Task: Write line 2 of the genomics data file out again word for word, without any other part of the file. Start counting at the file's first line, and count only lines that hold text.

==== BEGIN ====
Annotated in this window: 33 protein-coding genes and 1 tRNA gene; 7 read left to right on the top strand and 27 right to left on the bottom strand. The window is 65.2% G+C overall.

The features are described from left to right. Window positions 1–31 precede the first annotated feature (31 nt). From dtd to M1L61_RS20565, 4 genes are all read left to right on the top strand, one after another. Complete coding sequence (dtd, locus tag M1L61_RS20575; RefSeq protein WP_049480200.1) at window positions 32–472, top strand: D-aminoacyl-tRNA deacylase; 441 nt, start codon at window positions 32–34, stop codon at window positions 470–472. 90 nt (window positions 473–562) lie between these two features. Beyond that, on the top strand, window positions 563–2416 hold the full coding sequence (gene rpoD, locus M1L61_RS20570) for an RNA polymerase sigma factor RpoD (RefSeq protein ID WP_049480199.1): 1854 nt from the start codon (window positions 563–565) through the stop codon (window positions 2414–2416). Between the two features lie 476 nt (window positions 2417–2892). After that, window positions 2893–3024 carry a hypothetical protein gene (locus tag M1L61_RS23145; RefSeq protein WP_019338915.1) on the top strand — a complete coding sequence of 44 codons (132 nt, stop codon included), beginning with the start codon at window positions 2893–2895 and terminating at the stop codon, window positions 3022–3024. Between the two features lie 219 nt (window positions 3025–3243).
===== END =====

The features are described from left to right. Window positions 1–31 precede the first annotated feature (31 nt). From dtd to M1L61_RS20565, 4 genes are all read left to right on the top strand, one after another. Complete coding sequence (dtd, locus tag M1L61_RS20575; RefSeq protein WP_049480200.1) at window positions 32–472, top strand: D-aminoacyl-tRNA deacylase; 441 nt, start codon at window positions 32–34, stop codon at window positions 470–472. 90 nt (window positions 473–562) lie between these two features. Beyond that, on the top strand, window positions 563–2416 hold the full coding sequence (gene rpoD, locus M1L61_RS20570) for an RNA polymerase sigma factor RpoD (RefSeq protein ID WP_049480199.1): 1854 nt from the start codon (window positions 563–565) through the stop codon (window positions 2414–2416). Between the two features lie 476 nt (window positions 2417–2892). After that, window positions 2893–3024 carry a hypothetical protein gene (locus tag M1L61_RS23145; RefSeq protein WP_019338915.1) on the top strand — a complete coding sequence of 44 codons (132 nt, stop codon included), beginning with the start codon at window positions 2893–2895 and terminating at the stop codon, window positions 3022–3024. Between the two features lie 219 nt (window positions 3025–3243).